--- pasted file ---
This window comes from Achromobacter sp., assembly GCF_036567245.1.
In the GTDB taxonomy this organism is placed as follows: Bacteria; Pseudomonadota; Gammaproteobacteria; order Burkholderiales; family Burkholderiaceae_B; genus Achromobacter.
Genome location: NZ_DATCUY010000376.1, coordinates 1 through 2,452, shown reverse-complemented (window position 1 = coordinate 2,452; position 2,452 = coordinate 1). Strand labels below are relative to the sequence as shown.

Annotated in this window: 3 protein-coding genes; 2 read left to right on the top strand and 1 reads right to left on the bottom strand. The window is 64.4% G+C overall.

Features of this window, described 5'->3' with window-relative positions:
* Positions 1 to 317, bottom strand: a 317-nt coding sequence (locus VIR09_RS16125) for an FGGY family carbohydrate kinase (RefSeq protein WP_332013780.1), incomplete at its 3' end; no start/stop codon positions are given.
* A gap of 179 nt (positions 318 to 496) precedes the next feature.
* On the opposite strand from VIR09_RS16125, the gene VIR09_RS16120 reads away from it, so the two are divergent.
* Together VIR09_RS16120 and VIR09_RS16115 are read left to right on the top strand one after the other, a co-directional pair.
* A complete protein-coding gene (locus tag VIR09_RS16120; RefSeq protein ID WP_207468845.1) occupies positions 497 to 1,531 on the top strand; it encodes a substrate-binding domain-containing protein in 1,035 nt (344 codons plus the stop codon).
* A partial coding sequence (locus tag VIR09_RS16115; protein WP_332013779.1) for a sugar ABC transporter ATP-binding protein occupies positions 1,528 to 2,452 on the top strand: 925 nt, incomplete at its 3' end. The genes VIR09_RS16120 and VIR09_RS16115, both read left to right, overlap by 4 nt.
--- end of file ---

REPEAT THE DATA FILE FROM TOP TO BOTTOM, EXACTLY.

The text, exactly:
This window comes from Achromobacter sp., assembly GCF_036567245.1.
In the GTDB taxonomy this organism is placed as follows: Bacteria; Pseudomonadota; Gammaproteobacteria; order Burkholderiales; family Burkholderiaceae_B; genus Achromobacter.
Genome location: NZ_DATCUY010000376.1, coordinates 1 through 2,452, shown reverse-complemented (window position 1 = coordinate 2,452; position 2,452 = coordinate 1). Strand labels below are relative to the sequence as shown.

Annotated in this window: 3 protein-coding genes; 2 read left to right on the top strand and 1 reads right to left on the bottom strand. The window is 64.4% G+C overall.

Features of this window, described 5'->3' with window-relative positions:
* Positions 1 to 317, bottom strand: a 317-nt coding sequence (locus VIR09_RS16125) for an FGGY family carbohydrate kinase (RefSeq protein WP_332013780.1), incomplete at its 3' end; no start/stop codon positions are given.
* A gap of 179 nt (positions 318 to 496) precedes the next feature.
* On the opposite strand from VIR09_RS16125, the gene VIR09_RS16120 reads away from it, so the two are divergent.
* Together VIR09_RS16120 and VIR09_RS16115 are read left to right on the top strand one after the other, a co-directional pair.
* A complete protein-coding gene (locus tag VIR09_RS16120; RefSeq protein ID WP_207468845.1) occupies positions 497 to 1,531 on the top strand; it encodes a substrate-binding domain-containing protein in 1,035 nt (344 codons plus the stop codon).
* A partial coding sequence (locus tag VIR09_RS16115; protein WP_332013779.1) for a sugar ABC transporter ATP-binding protein occupies positions 1,528 to 2,452 on the top strand: 925 nt, incomplete at its 3' end. The genes VIR09_RS16120 and VIR09_RS16115, both read left to right, overlap by 4 nt.